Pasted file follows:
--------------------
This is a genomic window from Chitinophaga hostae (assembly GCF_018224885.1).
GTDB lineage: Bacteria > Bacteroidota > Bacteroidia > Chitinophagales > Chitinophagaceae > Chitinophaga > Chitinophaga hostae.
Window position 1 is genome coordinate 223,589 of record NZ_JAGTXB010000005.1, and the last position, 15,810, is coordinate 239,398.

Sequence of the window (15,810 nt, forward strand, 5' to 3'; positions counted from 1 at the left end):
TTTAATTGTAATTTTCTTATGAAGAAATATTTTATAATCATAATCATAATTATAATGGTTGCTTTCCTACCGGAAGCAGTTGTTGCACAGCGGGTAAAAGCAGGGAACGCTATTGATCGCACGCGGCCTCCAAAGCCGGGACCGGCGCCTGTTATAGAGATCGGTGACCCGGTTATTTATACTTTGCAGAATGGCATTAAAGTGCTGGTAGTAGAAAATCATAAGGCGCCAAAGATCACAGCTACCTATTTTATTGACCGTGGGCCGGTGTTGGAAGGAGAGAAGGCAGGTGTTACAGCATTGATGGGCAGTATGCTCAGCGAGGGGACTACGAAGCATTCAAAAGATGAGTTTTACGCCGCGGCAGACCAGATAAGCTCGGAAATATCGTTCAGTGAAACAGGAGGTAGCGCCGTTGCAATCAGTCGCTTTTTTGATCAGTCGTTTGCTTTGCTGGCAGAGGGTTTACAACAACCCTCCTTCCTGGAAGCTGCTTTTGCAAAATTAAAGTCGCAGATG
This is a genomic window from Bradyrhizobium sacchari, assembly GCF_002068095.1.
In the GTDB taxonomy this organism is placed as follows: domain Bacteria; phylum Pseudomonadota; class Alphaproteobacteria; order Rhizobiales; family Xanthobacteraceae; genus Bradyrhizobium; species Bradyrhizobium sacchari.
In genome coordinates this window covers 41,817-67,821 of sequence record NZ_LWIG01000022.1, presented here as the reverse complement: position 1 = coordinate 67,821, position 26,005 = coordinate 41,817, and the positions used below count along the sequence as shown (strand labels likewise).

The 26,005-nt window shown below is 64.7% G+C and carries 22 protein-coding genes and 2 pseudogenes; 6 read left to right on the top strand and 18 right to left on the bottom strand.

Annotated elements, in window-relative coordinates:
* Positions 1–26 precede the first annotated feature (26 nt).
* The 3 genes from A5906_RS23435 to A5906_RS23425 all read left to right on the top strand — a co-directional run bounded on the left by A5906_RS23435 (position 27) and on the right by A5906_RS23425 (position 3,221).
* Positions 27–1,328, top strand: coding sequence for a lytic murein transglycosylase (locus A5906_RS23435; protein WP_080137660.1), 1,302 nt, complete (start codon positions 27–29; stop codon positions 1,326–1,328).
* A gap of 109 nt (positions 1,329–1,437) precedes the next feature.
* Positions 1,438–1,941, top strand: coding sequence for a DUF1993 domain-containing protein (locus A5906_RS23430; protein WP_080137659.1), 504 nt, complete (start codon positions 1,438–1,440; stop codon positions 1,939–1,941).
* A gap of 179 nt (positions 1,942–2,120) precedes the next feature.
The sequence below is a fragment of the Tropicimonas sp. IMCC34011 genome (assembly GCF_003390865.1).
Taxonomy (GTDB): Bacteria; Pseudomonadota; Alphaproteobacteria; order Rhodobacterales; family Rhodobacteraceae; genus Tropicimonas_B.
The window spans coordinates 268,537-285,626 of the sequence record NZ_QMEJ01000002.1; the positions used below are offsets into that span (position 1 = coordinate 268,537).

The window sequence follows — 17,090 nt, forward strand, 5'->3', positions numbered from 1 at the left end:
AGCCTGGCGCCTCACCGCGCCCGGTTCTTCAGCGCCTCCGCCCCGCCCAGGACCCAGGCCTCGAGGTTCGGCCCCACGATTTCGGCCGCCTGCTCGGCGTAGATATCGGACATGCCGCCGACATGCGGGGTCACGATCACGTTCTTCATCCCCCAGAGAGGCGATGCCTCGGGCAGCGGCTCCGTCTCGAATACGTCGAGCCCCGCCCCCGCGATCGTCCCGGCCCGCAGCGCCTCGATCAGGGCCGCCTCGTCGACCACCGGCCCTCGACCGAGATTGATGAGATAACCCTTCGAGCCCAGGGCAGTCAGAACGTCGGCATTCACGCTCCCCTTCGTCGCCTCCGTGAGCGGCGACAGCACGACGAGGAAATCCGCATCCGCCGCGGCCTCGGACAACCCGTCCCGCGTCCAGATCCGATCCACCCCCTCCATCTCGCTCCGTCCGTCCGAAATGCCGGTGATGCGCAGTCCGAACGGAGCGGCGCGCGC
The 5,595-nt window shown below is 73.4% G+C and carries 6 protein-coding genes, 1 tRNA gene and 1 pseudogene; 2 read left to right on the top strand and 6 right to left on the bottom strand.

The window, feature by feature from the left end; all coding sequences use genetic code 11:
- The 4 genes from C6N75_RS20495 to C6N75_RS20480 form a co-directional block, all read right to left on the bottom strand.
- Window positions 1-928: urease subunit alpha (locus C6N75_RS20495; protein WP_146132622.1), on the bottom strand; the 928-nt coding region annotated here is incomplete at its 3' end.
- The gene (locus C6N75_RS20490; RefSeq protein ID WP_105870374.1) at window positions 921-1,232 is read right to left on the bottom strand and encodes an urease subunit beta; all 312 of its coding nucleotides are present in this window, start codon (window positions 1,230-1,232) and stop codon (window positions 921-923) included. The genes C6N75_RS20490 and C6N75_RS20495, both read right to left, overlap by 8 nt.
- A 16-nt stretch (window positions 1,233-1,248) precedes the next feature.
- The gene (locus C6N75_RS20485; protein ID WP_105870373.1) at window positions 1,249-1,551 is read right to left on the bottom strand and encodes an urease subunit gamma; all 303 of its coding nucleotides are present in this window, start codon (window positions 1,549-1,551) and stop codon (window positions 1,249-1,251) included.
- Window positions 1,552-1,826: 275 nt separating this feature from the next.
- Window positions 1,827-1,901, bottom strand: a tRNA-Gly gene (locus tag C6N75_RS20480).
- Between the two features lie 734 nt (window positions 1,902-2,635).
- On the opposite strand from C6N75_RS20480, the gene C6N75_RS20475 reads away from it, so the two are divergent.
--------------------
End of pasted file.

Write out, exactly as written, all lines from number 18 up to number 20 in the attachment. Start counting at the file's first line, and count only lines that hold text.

Taxonomy (GTDB): Bacteria; Pseudomonadota; Alphaproteobacteria; order Rhodobacterales; family Rhodobacteraceae; genus Tropicimonas_B.
The window spans coordinates 268,537-285,626 of the sequence record NZ_QMEJ01000002.1; the positions used below are offsets into that span (position 1 = coordinate 268,537).

The window sequence follows — 17,090 nt, forward strand, 5'->3', positions numbered from 1 at the left end: